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Church Reconciliation And The Sinner: Much More Threatening Than We Assumed It Was

By Edited Sep 10, 2016 0 1

Last Sunday I had the good fortune to hear an awesome sermon based upon Paul's letter to the Galatian church. Galatians is one of my all-time favorite books due to the fact that it is about living the Christian life through the Holy Spirit. As a former "fundamentalist" I am an authority on living life by means of rules and restrictions, and I am greatly conscious of the spiritual death that results. The sinner and church reconciliation was a standard topic of conversation, not to say dispute, in those circles. Hold on for some challenging information!

The preacher introduced his assessment by sharing Paul's initial admonition in chapter 6: "Brethren, if any person is trapped in any sin, those of you who are spiritual, build up such a one in a spirit of kindness; each one looking to himself, to ensure that you too will not be enticed." We recognize that Paul is talking about Christians who are "caught...in...sin" due to the fact that he demands that they be reestablished in the church, and Paul would not have considered non-Christians to have anything to be restored to.

The reason that dealing with the sinner amid Christians is so difficult is that just about everything that is biblically required of us is contrary to the flesh. The flesh is uneasy with confrontation and, in its presence, mobilizes "fight or flight" reactions. Biblical principles, on the contrary, mandate us to stay engaged and be humble. Here are three points from Galatians 6:1 to think about:

1. Not taking any notice of the offender is not optional. "if a person is trapped in any sin... bring back such a one." This is an order. We may not ignore and we may not banish, except as a last resort.

2. The purpose of confronting sin is to restore. "...restore such a one." Even Matthew 18:15-18, which ends in possible dismissal from the church, has restoration as its ultimate aim: The earliest stage of confrontation finishes: "...if he listens to you, you have won your brother." The subsequent options provided for are undoubtedly designed to have the same end results. Even when the church is compelled to "let him be to you as a Gentile and a tax collector," we must conclude that the intent is to show the sinning Christian what he is throwing away by refusing to confess his sin. If and when he does so the church will start the plan of restoration that is the complete opposite of the program that contributed to his removal. Likewise, Paul tells the Corinthian church that there is a man or women associating with them whose sin is so overt that "I have decided to deliver such a one to Satan for the ruination of the flesh, with the intention that his spirit may be saved in the day of the Lord Jesus." Notice that Paul's motive is that the person in time be "saved."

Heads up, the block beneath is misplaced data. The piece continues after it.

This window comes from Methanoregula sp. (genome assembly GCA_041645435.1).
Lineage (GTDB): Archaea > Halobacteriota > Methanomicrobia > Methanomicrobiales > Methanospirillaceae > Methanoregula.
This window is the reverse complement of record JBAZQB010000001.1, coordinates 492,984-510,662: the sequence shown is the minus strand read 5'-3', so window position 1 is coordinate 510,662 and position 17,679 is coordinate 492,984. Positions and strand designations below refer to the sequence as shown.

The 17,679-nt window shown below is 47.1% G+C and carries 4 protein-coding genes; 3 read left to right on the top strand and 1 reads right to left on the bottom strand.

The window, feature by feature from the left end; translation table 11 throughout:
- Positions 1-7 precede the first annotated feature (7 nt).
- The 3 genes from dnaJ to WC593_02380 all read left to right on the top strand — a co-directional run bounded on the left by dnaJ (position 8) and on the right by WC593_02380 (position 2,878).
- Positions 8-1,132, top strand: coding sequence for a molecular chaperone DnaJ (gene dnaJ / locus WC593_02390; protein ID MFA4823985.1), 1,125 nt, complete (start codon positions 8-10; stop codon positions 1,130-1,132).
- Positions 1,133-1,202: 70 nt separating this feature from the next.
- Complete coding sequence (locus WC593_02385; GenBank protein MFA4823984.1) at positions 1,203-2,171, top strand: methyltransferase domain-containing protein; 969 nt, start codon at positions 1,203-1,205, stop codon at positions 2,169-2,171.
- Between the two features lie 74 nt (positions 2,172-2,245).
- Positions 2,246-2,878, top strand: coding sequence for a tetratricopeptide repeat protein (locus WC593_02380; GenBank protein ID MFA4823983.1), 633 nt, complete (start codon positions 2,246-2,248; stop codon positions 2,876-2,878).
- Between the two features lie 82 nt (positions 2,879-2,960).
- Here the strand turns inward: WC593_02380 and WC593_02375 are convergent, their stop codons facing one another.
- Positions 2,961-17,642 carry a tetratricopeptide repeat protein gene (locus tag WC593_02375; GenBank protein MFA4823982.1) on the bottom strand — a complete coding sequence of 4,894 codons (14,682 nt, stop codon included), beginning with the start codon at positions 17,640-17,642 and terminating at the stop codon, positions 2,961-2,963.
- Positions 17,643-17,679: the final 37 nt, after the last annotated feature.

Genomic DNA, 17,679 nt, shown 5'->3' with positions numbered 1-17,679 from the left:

3. You must have the correct motives to be qualified to confront. "... those of you who are spiritual, reinstate such a one in a spirit of kindness." Fear and irritation are poor motives for church reconciliation and wholeness.

Whenever we find ourselves reacting to Christian sin within the church with anger, self-righteousness, anxiety or fear, we need to instantly understand that the folks or church concerned are in danger from both the sin and the response to the sin. We are not capable to even start dealing with the sin until we have attended to our responses to it. We have to pray and surrender to the control of to the Holy Spirit until we can genuinely state that we are able to struggle with the sin but reconcile the sinner.



May 18, 2010 10:03am
Your post was helpful and encouraging to me. Thank you.
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